India has allowed some state utilities to sell up to 25% of the coal allocated to them to other producers and urged states to import coal for blending with local grades to avert power cuts this year, a government statement said on Wednesday.
India is likely to face more power cuts this year as utilities’ coal inventories are at the lowest pre-summer levels in at least nine years and electricity demand is expected to rise at the fastest pace in at least 38 years, officials and analysts say.
“Tolling”, or selling up to 25% of state utilities’ allocated coal, would allow some power producers access to fuel from the coal mines, helping to boost power generation at a lower cost. This would also ease rail congestion by reducing the need for long-distance fuel transportation.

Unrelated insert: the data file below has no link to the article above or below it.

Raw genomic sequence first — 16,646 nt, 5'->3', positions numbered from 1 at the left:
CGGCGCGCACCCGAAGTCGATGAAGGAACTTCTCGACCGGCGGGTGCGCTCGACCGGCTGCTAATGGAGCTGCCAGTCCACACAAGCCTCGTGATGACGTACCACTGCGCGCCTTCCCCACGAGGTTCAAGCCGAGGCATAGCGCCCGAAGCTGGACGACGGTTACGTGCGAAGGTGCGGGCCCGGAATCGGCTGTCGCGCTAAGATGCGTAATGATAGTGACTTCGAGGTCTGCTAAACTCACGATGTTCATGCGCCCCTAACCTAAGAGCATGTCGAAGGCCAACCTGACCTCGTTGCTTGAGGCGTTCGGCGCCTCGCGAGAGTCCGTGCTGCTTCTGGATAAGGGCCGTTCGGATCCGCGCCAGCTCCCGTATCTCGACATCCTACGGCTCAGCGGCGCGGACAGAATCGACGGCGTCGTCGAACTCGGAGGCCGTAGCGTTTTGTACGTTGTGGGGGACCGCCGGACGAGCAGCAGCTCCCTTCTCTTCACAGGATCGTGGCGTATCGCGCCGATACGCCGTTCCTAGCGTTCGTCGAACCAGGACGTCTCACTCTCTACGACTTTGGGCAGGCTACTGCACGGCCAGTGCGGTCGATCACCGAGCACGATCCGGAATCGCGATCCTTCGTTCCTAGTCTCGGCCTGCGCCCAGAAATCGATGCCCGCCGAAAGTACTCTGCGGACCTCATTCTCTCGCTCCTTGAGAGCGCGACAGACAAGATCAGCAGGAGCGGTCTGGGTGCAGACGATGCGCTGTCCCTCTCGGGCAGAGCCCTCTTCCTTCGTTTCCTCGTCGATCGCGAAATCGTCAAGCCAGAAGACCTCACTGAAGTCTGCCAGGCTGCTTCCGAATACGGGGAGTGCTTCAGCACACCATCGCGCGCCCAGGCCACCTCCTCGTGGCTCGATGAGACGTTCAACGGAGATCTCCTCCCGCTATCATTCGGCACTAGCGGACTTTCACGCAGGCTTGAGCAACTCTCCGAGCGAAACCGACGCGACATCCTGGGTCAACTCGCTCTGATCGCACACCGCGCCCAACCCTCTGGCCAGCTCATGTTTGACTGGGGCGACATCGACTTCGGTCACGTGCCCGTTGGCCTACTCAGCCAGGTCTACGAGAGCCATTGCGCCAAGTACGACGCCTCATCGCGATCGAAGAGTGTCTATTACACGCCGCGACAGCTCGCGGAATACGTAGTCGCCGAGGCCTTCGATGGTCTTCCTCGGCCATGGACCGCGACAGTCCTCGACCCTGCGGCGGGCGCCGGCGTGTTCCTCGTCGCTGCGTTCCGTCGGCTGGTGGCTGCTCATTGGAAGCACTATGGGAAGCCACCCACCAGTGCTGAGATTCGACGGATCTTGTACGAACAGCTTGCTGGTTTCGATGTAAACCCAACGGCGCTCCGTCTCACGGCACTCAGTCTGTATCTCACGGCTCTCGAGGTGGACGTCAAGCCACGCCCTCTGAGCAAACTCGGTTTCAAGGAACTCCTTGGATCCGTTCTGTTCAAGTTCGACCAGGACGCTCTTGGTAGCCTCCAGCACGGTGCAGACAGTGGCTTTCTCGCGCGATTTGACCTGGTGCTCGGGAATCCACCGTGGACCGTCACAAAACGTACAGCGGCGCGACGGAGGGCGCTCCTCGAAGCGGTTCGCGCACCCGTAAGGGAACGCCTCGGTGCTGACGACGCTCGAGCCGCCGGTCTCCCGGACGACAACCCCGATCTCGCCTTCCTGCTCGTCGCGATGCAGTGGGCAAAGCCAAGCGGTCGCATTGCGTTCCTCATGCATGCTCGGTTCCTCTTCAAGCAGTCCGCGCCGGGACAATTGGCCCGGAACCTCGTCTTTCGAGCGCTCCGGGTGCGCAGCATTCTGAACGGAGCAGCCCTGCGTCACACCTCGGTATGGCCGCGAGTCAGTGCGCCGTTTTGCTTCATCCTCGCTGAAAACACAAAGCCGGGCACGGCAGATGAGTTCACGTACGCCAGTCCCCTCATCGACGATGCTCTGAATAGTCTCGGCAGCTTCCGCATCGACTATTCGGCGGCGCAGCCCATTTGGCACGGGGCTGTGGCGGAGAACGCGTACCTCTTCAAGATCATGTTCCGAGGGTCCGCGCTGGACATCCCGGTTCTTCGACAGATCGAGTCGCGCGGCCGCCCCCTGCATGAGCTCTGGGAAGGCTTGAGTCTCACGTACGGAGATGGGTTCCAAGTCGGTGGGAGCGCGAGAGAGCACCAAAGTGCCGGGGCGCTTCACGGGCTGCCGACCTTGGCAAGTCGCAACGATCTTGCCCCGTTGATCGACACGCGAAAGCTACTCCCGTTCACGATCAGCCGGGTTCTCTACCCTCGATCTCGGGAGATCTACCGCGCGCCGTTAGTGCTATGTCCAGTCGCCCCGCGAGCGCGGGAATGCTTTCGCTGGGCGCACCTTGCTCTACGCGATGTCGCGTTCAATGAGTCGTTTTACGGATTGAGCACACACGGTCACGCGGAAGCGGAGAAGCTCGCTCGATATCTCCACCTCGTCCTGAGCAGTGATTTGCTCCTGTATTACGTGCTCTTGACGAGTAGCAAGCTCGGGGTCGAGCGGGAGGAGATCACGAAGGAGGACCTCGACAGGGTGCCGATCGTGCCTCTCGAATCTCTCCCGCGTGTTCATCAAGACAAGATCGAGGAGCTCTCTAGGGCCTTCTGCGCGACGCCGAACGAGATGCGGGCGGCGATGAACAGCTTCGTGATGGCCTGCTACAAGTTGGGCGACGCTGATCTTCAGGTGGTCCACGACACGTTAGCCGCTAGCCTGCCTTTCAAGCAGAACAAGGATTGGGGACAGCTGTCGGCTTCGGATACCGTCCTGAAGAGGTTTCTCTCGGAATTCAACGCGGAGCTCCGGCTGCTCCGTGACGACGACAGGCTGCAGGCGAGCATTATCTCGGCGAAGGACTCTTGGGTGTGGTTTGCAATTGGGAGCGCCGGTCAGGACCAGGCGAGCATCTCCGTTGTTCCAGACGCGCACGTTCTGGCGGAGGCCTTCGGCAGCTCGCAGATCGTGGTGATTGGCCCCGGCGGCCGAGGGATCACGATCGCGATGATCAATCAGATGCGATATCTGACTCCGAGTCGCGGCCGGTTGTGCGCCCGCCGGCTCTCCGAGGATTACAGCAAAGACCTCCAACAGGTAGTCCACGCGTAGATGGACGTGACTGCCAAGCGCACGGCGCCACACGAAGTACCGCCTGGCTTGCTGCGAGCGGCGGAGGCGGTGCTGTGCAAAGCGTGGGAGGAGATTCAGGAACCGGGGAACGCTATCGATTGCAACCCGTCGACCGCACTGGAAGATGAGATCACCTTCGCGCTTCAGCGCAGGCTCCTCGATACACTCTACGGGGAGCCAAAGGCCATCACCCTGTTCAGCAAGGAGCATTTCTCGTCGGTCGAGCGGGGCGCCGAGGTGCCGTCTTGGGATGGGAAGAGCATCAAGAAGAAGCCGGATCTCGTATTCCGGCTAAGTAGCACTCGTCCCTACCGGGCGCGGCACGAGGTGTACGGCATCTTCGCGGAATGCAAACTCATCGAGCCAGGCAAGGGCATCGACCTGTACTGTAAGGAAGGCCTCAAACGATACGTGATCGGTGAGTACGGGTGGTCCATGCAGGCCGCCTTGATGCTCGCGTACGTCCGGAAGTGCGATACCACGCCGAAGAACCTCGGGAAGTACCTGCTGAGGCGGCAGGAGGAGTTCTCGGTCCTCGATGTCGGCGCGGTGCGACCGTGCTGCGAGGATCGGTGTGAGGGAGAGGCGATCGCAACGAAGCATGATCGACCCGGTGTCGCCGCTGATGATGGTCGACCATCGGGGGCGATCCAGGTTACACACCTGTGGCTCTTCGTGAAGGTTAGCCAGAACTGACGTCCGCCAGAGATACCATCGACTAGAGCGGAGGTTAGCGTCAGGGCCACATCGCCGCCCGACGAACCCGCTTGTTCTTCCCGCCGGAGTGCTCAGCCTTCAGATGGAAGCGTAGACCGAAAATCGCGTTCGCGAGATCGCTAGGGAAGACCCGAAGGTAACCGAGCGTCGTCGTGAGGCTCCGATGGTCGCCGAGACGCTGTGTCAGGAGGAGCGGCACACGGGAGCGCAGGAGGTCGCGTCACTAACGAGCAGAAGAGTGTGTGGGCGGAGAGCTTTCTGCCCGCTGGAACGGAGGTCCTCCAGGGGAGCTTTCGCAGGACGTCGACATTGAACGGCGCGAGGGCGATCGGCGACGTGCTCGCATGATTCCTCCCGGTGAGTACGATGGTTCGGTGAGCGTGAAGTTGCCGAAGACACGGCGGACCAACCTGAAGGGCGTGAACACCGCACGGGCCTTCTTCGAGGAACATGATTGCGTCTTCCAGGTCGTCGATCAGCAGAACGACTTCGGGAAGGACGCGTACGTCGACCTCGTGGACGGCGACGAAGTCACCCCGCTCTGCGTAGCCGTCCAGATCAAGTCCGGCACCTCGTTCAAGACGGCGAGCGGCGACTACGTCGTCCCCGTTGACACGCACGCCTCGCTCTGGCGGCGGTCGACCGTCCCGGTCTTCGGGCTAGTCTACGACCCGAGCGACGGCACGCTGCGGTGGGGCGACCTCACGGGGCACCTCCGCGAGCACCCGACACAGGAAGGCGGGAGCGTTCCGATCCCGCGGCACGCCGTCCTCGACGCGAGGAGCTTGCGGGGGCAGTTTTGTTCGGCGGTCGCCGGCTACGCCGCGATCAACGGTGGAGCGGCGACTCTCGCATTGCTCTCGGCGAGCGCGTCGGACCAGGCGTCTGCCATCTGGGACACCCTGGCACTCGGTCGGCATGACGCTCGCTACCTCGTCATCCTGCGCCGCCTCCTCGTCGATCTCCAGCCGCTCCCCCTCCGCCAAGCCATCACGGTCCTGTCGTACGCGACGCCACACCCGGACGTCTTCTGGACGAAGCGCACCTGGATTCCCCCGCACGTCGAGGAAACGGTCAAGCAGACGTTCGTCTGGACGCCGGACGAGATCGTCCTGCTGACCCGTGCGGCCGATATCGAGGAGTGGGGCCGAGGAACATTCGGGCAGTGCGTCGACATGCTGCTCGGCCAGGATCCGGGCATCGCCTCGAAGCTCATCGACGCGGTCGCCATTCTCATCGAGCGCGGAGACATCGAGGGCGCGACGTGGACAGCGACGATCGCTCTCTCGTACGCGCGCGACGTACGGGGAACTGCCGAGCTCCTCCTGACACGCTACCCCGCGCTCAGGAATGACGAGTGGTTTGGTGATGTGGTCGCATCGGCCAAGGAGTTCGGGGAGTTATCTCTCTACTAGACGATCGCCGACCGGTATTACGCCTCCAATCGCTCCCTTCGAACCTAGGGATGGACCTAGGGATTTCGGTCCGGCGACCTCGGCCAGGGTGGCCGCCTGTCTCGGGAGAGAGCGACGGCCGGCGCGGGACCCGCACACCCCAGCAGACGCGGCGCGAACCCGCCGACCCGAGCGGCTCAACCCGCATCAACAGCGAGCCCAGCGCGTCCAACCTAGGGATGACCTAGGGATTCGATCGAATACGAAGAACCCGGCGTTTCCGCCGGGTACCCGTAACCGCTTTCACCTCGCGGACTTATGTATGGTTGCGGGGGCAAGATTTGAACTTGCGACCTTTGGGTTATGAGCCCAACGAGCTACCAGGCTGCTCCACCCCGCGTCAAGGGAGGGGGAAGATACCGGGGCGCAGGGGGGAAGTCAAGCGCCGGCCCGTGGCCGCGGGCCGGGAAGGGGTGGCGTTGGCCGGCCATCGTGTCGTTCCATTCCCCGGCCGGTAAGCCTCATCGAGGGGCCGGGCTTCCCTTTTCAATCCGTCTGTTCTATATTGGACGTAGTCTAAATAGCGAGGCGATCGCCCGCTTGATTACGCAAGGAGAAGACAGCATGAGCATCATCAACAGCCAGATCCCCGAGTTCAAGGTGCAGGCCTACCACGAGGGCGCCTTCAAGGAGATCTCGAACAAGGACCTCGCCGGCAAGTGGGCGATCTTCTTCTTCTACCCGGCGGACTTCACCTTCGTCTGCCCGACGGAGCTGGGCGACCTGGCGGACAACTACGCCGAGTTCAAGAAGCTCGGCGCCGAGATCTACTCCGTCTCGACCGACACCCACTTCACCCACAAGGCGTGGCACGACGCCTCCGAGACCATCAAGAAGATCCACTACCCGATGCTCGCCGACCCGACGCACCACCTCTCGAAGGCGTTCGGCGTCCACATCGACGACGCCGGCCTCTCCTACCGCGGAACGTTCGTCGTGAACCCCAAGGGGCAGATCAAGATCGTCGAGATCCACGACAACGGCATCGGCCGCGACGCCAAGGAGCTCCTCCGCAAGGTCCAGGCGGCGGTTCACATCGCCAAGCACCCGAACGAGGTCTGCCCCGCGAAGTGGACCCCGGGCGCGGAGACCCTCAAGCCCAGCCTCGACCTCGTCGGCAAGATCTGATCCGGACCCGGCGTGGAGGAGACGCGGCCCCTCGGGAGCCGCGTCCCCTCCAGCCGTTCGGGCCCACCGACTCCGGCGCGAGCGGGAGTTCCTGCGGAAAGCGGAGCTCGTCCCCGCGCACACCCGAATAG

“Tolling would enable states to optimally utilize their linkage coal in the plants nearer to the mines as it would be easier to transmit electricity instead of coal transport to far off states,” a government statement said citing the power minister R. K. Singh.
A steep surge in power demand in India — the world’s second-largest coal producer with the world’s fourth-largest reserves — could mean local supplies may not be enough.
India has also asked the utilities, reliant on local coal, to strive to import up to 10% of their coal needs to blend with the domestic grade to meet increased power demand. “State-wise and generation company-wise targets were fixed and it was urged to ensure delivery of coal for blending purpose before onset of monsoon as domestic coal supply gets affected during rainy season,” the statement said.